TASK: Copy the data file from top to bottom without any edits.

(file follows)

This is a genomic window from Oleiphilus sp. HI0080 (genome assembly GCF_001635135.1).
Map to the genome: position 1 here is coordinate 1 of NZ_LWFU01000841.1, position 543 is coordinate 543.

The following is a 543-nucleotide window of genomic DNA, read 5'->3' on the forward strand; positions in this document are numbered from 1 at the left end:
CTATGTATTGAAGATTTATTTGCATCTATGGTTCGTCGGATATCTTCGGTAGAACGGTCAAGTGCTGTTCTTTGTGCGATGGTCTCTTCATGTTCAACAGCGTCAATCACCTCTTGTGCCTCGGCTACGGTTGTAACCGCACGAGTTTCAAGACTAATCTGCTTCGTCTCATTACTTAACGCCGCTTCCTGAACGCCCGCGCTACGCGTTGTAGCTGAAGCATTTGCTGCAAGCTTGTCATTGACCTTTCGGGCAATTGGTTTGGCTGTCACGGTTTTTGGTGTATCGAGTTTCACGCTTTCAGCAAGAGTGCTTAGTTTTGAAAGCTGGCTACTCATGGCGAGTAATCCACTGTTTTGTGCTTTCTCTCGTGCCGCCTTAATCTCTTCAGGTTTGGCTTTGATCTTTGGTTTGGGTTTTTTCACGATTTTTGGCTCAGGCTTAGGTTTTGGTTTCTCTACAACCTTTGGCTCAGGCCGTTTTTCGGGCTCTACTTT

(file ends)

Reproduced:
This is a genomic window from Oleiphilus sp. HI0080 (genome assembly GCF_001635135.1).
Map to the genome: position 1 here is coordinate 1 of NZ_LWFU01000841.1, position 543 is coordinate 543.

The following is a 543-nucleotide window of genomic DNA, read 5'->3' on the forward strand; positions in this document are numbered from 1 at the left end:
CTATGTATTGAAGATTTATTTGCATCTATGGTTCGTCGGATATCTTCGGTAGAACGGTCAAGTGCTGTTCTTTGTGCGATGGTCTCTTCATGTTCAACAGCGTCAATCACCTCTTGTGCCTCGGCTACGGTTGTAACCGCACGAGTTTCAAGACTAATCTGCTTCGTCTCATTACTTAACGCCGCTTCCTGAACGCCCGCGCTACGCGTTGTAGCTGAAGCATTTGCTGCAAGCTTGTCATTGACCTTTCGGGCAATTGGTTTGGCTGTCACGGTTTTTGGTGTATCGAGTTTCACGCTTTCAGCAAGAGTGCTTAGTTTTGAAAGCTGGCTACTCATGGCGAGTAATCCACTGTTTTGTGCTTTCTCTCGTGCCGCCTTAATCTCTTCAGGTTTGGCTTTGATCTTTGGTTTGGGTTTTTTCACGATTTTTGGCTCAGGCTTAGGTTTTGGTTTCTCTACAACCTTTGGCTCAGGCCGTTTTTCGGGCTCTACTTT